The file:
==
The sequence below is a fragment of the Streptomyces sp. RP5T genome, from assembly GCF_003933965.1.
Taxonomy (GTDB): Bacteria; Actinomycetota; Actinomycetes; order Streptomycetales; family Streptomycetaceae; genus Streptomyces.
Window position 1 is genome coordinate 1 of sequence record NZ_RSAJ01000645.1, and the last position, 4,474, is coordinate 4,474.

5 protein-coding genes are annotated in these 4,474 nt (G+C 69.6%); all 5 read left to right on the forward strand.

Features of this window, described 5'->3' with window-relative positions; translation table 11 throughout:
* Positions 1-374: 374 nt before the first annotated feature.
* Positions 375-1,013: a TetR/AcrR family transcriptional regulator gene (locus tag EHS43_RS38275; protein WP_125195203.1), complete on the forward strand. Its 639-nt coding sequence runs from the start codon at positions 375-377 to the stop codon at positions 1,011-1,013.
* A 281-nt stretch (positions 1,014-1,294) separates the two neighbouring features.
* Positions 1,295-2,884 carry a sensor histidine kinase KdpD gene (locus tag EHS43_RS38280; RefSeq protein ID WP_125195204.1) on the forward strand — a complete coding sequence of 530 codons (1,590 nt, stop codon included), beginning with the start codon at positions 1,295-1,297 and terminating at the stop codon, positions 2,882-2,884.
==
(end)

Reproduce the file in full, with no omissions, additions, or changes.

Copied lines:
The sequence below is a fragment of the Streptomyces sp. RP5T genome, from assembly GCF_003933965.1.
Taxonomy (GTDB): Bacteria; Actinomycetota; Actinomycetes; order Streptomycetales; family Streptomycetaceae; genus Streptomyces.
Window position 1 is genome coordinate 1 of sequence record NZ_RSAJ01000645.1, and the last position, 4,474, is coordinate 4,474.

5 protein-coding genes are annotated in these 4,474 nt (G+C 69.6%); all 5 read left to right on the forward strand.

Features of this window, described 5'->3' with window-relative positions; translation table 11 throughout:
* Positions 1-374: 374 nt before the first annotated feature.
* Positions 375-1,013: a TetR/AcrR family transcriptional regulator gene (locus tag EHS43_RS38275; protein WP_125195203.1), complete on the forward strand. Its 639-nt coding sequence runs from the start codon at positions 375-377 to the stop codon at positions 1,011-1,013.
* A 281-nt stretch (positions 1,014-1,294) separates the two neighbouring features.
* Positions 1,295-2,884 carry a sensor histidine kinase KdpD gene (locus tag EHS43_RS38280; RefSeq protein ID WP_125195204.1) on the forward strand — a complete coding sequence of 530 codons (1,590 nt, stop codon included), beginning with the start codon at positions 1,295-1,297 and terminating at the stop codon, positions 2,882-2,884.